The UK government announced a major push around accelerating the deployment of open RAN in the country, upping its funding for related projects and securing operator commitments regarding the approach.

In a statement, the UK Department of Culture, Media and Sport (DCMS) explained it agreed with the four domestic operators to fulfill a goal to boost deployments so 35 per cent of the nation’s mobile network traffic is carried over open RAN by 2030.

It increased previous funding of £30 million to a total of up to £51 million to back projects for trials of open RAN and next-generation technology.

Of the overall funding, £36 million will go to the 15 winners of Future RAN Competition (FRANC), a government scheme focused on developing elements including radio transmitters and signal processing equipment needed for open RAN rollouts.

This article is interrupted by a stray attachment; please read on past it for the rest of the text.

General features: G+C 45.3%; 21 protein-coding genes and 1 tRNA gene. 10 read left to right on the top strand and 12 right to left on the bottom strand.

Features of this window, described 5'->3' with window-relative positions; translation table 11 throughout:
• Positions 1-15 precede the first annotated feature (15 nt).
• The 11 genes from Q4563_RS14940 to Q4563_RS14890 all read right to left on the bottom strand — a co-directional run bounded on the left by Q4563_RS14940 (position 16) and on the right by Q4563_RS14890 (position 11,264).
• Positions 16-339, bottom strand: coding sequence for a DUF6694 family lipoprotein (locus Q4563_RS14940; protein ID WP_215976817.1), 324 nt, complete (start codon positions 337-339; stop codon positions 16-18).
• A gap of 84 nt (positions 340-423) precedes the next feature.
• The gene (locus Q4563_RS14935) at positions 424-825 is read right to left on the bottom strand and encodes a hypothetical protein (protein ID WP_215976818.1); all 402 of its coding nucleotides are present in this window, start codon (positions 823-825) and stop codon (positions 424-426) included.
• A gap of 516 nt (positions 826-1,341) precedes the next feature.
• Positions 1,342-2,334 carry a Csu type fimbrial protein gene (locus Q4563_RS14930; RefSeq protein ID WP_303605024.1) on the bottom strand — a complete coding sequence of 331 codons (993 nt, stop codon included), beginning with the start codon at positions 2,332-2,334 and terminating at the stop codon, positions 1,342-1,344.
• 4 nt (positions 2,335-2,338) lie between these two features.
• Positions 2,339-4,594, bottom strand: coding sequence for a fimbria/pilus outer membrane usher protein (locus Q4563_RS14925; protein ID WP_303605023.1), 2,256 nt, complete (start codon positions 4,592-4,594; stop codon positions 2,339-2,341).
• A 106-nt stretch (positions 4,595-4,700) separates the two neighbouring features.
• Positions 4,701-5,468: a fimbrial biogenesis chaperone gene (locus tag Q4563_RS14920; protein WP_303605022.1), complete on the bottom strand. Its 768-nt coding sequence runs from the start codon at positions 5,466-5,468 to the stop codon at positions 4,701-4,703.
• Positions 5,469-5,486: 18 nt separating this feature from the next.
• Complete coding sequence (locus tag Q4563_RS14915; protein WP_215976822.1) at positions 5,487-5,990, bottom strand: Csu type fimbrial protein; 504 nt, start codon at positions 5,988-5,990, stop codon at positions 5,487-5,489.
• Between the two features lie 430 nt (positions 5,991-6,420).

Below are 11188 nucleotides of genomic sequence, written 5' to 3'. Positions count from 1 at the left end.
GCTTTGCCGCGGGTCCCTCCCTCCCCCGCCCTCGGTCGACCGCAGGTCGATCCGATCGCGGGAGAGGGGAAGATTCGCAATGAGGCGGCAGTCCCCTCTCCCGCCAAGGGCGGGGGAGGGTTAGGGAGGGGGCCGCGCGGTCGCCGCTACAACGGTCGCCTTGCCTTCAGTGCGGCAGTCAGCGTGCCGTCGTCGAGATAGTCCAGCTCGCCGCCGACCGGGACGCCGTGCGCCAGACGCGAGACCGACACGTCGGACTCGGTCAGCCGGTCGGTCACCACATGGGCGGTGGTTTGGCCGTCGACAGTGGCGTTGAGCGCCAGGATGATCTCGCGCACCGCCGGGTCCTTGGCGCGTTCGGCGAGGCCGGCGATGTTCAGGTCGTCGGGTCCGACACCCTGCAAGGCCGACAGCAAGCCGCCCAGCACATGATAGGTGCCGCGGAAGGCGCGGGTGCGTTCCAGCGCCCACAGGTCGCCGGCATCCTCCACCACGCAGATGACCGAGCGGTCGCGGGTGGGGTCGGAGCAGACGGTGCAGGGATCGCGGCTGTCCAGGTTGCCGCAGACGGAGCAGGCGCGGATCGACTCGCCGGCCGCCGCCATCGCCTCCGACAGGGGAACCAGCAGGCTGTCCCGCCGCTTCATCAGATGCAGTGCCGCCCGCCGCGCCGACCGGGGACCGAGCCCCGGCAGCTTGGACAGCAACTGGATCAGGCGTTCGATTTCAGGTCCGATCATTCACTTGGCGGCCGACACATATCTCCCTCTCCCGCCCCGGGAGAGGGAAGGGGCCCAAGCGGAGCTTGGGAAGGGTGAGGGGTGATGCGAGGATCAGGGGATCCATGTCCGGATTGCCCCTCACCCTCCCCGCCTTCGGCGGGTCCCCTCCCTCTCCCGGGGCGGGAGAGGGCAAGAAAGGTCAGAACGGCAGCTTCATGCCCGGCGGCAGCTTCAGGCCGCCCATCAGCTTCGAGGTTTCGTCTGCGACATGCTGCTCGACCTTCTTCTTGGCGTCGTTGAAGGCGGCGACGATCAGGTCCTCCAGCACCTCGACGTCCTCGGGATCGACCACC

Up to £15 million will be poured into SONIC Labs, a facility allowing suppliers to test early-stage products in real-world mobile network environments.

The moves are part of the government’s broader strategy to diversify the 5G supply chain which it unveiled in November 2020, months after banning the use of Huawei equipment from the next-generation networks.

Alongside the announcement, the UK government explained it has agreed with Vodafone, EE, Virgin Media O2 and 3 UK to switch off all public 2G and 3G networks by 2033.

The aim is to free up spectrum for the mass deployment of 5G and other future networks which the government said can be used for driverless vehicles and drones, immersive VR and AR experiences, and innovations around sustainability and healthcare.

New suppliers entering the telecoms market and deploying next-generation networks is also an expected result from the shutdown, alongside benefits from reduced power use and simplification in management of the networks.